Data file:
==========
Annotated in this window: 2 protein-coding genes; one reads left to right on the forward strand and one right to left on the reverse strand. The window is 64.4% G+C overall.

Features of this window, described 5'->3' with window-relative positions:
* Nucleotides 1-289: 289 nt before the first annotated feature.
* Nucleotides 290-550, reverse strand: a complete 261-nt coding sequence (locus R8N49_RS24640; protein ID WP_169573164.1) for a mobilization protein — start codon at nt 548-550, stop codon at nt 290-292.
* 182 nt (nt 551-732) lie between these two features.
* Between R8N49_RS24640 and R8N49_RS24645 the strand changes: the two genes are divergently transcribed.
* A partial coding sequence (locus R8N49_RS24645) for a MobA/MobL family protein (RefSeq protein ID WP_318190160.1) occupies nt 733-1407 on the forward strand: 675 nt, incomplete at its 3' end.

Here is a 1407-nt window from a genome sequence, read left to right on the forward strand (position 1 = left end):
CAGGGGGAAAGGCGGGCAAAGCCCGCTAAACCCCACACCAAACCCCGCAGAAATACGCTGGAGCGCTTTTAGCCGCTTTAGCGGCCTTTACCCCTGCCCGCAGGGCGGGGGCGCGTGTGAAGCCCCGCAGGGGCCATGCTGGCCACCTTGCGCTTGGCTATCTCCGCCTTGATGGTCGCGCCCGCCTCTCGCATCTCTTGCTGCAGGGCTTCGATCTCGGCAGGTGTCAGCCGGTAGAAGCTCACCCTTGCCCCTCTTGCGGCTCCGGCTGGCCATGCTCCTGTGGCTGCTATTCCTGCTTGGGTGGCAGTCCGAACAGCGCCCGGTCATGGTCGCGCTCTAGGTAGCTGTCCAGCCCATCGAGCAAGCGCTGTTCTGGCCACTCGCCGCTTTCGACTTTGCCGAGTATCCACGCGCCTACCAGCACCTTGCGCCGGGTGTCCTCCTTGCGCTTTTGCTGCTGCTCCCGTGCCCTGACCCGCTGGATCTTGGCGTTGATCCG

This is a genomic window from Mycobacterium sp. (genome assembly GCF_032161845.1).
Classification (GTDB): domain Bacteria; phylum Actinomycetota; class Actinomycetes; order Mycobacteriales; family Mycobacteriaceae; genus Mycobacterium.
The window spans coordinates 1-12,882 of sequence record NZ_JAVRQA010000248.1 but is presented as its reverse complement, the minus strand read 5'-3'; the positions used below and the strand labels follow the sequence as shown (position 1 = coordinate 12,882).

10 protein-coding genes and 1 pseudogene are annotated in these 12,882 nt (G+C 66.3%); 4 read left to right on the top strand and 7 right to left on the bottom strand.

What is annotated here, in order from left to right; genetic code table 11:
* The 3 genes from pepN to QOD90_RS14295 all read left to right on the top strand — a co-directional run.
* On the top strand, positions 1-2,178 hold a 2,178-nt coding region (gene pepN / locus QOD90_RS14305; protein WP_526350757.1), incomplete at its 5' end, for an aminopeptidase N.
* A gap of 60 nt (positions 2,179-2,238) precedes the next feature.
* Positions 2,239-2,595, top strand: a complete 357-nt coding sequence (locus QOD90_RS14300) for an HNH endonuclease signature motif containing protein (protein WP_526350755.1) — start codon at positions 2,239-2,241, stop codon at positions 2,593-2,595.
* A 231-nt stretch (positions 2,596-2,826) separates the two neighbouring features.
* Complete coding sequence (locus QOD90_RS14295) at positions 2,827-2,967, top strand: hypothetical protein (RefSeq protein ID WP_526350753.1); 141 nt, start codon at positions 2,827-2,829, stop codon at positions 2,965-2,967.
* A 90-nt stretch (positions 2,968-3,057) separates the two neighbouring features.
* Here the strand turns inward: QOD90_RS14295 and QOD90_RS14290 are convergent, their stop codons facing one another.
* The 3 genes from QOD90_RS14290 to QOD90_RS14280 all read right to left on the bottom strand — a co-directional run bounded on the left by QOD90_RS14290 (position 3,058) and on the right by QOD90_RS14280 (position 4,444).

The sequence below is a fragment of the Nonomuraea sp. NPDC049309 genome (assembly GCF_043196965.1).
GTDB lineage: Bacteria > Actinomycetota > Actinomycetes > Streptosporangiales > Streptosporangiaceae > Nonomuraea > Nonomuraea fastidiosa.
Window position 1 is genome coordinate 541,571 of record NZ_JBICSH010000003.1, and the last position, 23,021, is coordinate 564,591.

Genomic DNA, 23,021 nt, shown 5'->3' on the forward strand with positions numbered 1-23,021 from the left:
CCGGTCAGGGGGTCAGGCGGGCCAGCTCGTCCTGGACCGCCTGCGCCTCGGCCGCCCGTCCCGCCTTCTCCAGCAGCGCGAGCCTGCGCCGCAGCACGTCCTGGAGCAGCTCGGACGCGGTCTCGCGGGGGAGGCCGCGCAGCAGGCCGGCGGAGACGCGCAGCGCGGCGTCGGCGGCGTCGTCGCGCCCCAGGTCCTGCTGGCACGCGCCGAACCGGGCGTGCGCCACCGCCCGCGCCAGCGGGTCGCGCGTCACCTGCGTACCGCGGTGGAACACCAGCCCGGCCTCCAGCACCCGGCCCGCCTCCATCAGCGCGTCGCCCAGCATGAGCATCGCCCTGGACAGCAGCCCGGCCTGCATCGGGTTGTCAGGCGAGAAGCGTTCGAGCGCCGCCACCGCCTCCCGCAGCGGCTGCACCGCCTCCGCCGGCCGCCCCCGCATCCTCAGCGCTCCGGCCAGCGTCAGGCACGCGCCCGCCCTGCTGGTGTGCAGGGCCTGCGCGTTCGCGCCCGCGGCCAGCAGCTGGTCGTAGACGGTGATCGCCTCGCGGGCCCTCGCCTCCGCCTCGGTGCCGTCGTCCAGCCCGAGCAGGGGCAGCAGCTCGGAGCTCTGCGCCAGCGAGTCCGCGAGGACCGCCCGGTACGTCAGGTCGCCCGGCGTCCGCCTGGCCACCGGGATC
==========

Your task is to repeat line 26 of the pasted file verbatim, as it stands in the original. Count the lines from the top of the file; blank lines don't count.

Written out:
Window position 1 is genome coordinate 541,571 of record NZ_JBICSH010000003.1, and the last position, 23,021, is coordinate 564,591.